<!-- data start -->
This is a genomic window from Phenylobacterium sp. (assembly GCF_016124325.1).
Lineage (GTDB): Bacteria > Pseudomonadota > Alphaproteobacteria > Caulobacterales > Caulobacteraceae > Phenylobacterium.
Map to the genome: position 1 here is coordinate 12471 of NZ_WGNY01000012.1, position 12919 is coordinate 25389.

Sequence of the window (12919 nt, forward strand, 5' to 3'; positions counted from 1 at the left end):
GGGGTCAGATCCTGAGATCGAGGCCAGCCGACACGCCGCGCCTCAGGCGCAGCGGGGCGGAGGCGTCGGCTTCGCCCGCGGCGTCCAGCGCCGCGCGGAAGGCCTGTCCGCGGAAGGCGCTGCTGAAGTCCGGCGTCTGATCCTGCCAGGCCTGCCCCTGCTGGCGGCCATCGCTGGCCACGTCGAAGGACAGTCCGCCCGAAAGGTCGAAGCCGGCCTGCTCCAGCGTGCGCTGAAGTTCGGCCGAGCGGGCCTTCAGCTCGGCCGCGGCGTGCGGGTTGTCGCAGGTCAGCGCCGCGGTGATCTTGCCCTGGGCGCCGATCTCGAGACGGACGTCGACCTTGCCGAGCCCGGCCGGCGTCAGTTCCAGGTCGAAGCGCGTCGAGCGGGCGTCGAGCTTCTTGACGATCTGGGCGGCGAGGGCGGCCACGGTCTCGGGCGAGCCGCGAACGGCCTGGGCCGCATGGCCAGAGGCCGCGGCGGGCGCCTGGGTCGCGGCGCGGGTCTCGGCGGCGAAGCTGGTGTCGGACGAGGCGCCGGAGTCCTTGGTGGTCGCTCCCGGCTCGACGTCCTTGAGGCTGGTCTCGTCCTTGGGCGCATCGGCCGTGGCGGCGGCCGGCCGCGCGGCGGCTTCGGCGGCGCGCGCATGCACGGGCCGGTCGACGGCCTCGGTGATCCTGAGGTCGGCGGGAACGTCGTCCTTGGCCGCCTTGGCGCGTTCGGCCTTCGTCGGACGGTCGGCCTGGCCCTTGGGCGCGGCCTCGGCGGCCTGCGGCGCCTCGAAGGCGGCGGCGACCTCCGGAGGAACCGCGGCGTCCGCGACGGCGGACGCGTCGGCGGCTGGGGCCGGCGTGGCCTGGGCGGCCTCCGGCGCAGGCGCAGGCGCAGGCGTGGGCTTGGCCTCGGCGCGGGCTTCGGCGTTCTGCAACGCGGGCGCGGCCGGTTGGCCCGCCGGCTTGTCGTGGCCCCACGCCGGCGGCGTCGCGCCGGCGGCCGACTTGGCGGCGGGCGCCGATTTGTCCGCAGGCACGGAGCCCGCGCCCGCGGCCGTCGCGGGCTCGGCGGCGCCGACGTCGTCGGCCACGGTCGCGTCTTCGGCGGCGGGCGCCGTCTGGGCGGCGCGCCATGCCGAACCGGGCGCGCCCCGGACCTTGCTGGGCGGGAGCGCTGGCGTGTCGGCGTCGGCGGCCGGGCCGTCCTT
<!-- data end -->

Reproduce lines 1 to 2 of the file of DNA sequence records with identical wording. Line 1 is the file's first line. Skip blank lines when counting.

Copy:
This is a genomic window from Phenylobacterium sp. (assembly GCF_016124325.1).
Lineage (GTDB): Bacteria > Pseudomonadota > Alphaproteobacteria > Caulobacterales > Caulobacteraceae > Phenylobacterium.